The 2-0 win this weekend was comprehensive and shouldn't be asterisked by Leicester's own, susbtantial failings; the distance between where Swansea where two months ago and where they find themselves now – emotionally, tactically, and even in the table – is absolutely vast.
- Spurs conceded eight shots on target; the most in a 1st half for Tottenham since Opta started collecting shot date in 03-04.
Pochettino is too honest to take comfort in the injuries to Danny Rose and Jan Vertonghen and he'll know that, with or without the left side of his defence, Tottenham's performance at Anfield had no real mitigation. In a quieter moment, he might ask himself why – against a Liverpool who had struggled fruitlessly against compact, deep defences all January – he encouraged his own backline so far up the pitch. The Argentine may admittedly have been let down by some flimsy individual performances, but his tactical outline for the game was still shaky and served little purpose beyond the creation of oceans of attacking space for Sadio Mane and friends.
This was a blemish on Pochettino. His side have improved greatly, but they retain both an irritating frailty and a propensity to underperform woefully at critical moments. It's rare for a team of Spurs' stature to come away from a game without a single reason for encouragement, but Saturday night at Anfield was just such an occasion. Pochettino's team were comprehensively outplayed and he, strangely, was fundamentally out-coached.
Tony Pulis, Mark Hughes and Ryan Shawcross
What on Earth was all that about?
Like a rejected plotline from a budget soap which never quite made it to television, Pulis, Hughes, and Shawcross have been engaging in their own melodrama over the past few days. Somehow – and we're yet to really learn why – Saido Berahino's transfer and historic drug ban led to Pulis calling Shawcross a "loser" on his answerphone, Hughes getting mightily upset, and a rather pointless tension escalating between Stoke and West Brom.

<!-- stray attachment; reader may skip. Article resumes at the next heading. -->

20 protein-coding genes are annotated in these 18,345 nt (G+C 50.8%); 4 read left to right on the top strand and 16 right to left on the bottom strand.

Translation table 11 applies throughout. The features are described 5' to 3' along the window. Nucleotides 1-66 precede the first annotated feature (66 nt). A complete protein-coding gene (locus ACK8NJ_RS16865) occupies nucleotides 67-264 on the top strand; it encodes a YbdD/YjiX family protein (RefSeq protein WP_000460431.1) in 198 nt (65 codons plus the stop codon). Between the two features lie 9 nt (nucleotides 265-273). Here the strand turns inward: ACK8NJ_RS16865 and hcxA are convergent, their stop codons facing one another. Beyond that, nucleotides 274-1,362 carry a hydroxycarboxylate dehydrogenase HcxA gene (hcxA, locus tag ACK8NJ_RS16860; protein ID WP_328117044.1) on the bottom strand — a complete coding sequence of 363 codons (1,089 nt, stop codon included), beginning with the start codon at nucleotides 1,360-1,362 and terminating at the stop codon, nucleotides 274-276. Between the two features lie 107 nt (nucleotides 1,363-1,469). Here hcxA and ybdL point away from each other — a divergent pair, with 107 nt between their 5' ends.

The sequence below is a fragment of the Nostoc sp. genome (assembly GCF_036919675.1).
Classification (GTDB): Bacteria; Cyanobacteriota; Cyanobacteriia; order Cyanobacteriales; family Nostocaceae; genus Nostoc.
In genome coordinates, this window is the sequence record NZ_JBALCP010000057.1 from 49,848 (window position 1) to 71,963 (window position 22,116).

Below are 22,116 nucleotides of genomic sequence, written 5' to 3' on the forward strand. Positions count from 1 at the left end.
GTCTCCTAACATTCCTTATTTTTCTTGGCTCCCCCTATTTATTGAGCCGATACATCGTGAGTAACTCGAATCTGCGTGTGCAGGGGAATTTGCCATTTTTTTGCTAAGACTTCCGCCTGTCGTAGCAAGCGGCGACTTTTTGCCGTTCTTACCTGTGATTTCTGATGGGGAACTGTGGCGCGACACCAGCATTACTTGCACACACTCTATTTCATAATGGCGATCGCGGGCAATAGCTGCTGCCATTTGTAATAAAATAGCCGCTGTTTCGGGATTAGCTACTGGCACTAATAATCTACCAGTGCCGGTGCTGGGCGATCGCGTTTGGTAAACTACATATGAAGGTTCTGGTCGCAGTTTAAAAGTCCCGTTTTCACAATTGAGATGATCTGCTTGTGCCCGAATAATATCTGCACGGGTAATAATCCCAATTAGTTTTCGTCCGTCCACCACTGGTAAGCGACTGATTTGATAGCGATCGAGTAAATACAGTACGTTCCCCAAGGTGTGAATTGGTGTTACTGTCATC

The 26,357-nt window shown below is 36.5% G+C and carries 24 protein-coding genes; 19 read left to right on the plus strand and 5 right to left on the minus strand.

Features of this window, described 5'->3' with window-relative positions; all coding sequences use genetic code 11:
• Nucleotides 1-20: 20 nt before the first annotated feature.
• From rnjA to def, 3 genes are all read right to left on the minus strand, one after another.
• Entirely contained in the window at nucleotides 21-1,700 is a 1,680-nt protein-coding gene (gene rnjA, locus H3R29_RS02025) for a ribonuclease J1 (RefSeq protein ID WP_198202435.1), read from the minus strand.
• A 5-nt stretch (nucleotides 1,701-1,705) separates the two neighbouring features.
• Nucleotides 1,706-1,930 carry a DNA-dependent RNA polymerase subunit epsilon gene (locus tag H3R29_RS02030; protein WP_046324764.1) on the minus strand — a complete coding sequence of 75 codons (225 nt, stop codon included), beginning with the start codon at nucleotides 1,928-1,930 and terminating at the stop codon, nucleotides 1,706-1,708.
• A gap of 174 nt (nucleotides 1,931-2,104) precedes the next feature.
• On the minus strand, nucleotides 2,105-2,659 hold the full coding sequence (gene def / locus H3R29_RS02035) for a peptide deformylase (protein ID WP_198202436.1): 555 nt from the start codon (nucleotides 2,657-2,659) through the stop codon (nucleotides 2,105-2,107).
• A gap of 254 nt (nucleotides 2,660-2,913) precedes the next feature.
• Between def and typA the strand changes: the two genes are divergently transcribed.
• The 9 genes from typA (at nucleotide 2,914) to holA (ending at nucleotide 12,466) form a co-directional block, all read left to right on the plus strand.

It all sounds rather like a boorish schoolyard jape, or perhaps the consequence of ordering one of those automated messages advertised in the back of Shoot! in the mid-1990s. Either way, there's clearly not enough of this in modern football. Everyone's furious, but nobody really understands why.
It's just not there anymore, is it? Whatever anti-relegation voodoo Allardyce once had, it seems to have been misplaced – or perhaps diluted by the chastening events of the past year? In the past, he attacked dysfunction, figuratively grabbing players by the neck and shacking them until their performance improved. For whatever reason, his grip isn't nearly as strong now.
There should be some evidence of his impact by now, something to cling to and believe in
The win at Bournemouth should have been a turning point for Crystal Palace, but they've tripped over their own feet and rolled back into the gutter. Losing 4-0 at home to Sunderland is a blackmark on any CV and, though the narrow defeat to Stoke was superficially an improvement, Allardyce will know that this is not the time indulge in phantom positives.
There should be some evidence of his impact by now, something to cling to and believe in. Alas, the hope offered by the performance at the Vitality Stadium has already been burnt away and, with Swansea winning on Sunday, Palace find themselves walled inside a relegation mini-league at the foot of the table.
Allardyce has been subdued in recent press conferences and there isn't much evidence of life in his team, either. He and Palace are circling the drain.